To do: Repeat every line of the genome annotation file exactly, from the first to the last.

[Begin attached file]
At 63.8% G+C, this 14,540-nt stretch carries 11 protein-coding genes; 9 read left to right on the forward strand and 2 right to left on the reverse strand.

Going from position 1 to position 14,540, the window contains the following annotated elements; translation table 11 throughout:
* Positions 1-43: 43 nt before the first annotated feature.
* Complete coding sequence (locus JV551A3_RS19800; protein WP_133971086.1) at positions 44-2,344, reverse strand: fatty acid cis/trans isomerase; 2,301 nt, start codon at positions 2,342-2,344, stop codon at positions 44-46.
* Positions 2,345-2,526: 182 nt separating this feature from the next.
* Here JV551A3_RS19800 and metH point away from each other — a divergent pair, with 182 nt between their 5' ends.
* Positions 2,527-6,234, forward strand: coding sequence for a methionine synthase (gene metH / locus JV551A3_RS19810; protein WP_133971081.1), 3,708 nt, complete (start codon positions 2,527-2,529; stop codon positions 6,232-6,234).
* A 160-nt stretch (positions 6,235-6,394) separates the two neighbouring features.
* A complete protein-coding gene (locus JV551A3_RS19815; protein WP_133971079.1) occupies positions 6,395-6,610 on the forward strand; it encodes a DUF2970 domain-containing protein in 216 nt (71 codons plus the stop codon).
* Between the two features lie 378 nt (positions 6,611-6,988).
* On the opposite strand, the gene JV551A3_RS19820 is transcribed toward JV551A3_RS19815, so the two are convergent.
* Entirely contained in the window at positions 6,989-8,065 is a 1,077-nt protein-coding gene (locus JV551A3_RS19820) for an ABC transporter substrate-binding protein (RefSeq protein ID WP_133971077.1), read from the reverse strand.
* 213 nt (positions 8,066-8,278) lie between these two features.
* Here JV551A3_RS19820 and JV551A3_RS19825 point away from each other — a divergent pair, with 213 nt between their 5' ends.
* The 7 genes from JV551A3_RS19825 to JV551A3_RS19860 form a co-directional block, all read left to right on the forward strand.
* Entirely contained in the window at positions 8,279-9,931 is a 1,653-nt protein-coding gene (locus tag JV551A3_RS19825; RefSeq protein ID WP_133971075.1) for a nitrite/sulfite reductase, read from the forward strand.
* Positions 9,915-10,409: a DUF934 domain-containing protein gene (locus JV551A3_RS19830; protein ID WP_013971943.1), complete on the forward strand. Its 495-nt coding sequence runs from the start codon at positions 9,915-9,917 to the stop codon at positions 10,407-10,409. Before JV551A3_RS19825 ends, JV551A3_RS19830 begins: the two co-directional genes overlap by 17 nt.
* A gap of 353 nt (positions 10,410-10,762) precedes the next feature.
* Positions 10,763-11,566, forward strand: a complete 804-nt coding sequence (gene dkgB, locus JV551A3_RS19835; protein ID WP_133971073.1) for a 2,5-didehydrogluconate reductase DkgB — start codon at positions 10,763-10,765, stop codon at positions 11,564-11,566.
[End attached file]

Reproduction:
At 63.8% G+C, this 14,540-nt stretch carries 11 protein-coding genes; 9 read left to right on the forward strand and 2 right to left on the reverse strand.

Going from position 1 to position 14,540, the window contains the following annotated elements; translation table 11 throughout:
* Positions 1-43: 43 nt before the first annotated feature.
* Complete coding sequence (locus JV551A3_RS19800; protein WP_133971086.1) at positions 44-2,344, reverse strand: fatty acid cis/trans isomerase; 2,301 nt, start codon at positions 2,342-2,344, stop codon at positions 44-46.
* Positions 2,345-2,526: 182 nt separating this feature from the next.
* Here JV551A3_RS19800 and metH point away from each other — a divergent pair, with 182 nt between their 5' ends.
* Positions 2,527-6,234, forward strand: coding sequence for a methionine synthase (gene metH / locus JV551A3_RS19810; protein WP_133971081.1), 3,708 nt, complete (start codon positions 2,527-2,529; stop codon positions 6,232-6,234).
* A 160-nt stretch (positions 6,235-6,394) separates the two neighbouring features.
* A complete protein-coding gene (locus JV551A3_RS19815; protein WP_133971079.1) occupies positions 6,395-6,610 on the forward strand; it encodes a DUF2970 domain-containing protein in 216 nt (71 codons plus the stop codon).
* Between the two features lie 378 nt (positions 6,611-6,988).
* On the opposite strand, the gene JV551A3_RS19820 is transcribed toward JV551A3_RS19815, so the two are convergent.
* Entirely contained in the window at positions 6,989-8,065 is a 1,077-nt protein-coding gene (locus JV551A3_RS19820) for an ABC transporter substrate-binding protein (RefSeq protein ID WP_133971077.1), read from the reverse strand.
* 213 nt (positions 8,066-8,278) lie between these two features.
* Here JV551A3_RS19820 and JV551A3_RS19825 point away from each other — a divergent pair, with 213 nt between their 5' ends.
* The 7 genes from JV551A3_RS19825 to JV551A3_RS19860 form a co-directional block, all read left to right on the forward strand.
* Entirely contained in the window at positions 8,279-9,931 is a 1,653-nt protein-coding gene (locus tag JV551A3_RS19825; RefSeq protein ID WP_133971075.1) for a nitrite/sulfite reductase, read from the forward strand.
* Positions 9,915-10,409: a DUF934 domain-containing protein gene (locus JV551A3_RS19830; protein ID WP_013971943.1), complete on the forward strand. Its 495-nt coding sequence runs from the start codon at positions 9,915-9,917 to the stop codon at positions 10,407-10,409. Before JV551A3_RS19825 ends, JV551A3_RS19830 begins: the two co-directional genes overlap by 17 nt.
* A gap of 353 nt (positions 10,410-10,762) precedes the next feature.
* Positions 10,763-11,566, forward strand: a complete 804-nt coding sequence (gene dkgB, locus JV551A3_RS19835; protein ID WP_133971073.1) for a 2,5-didehydrogluconate reductase DkgB — start codon at positions 10,763-10,765, stop codon at positions 11,564-11,566.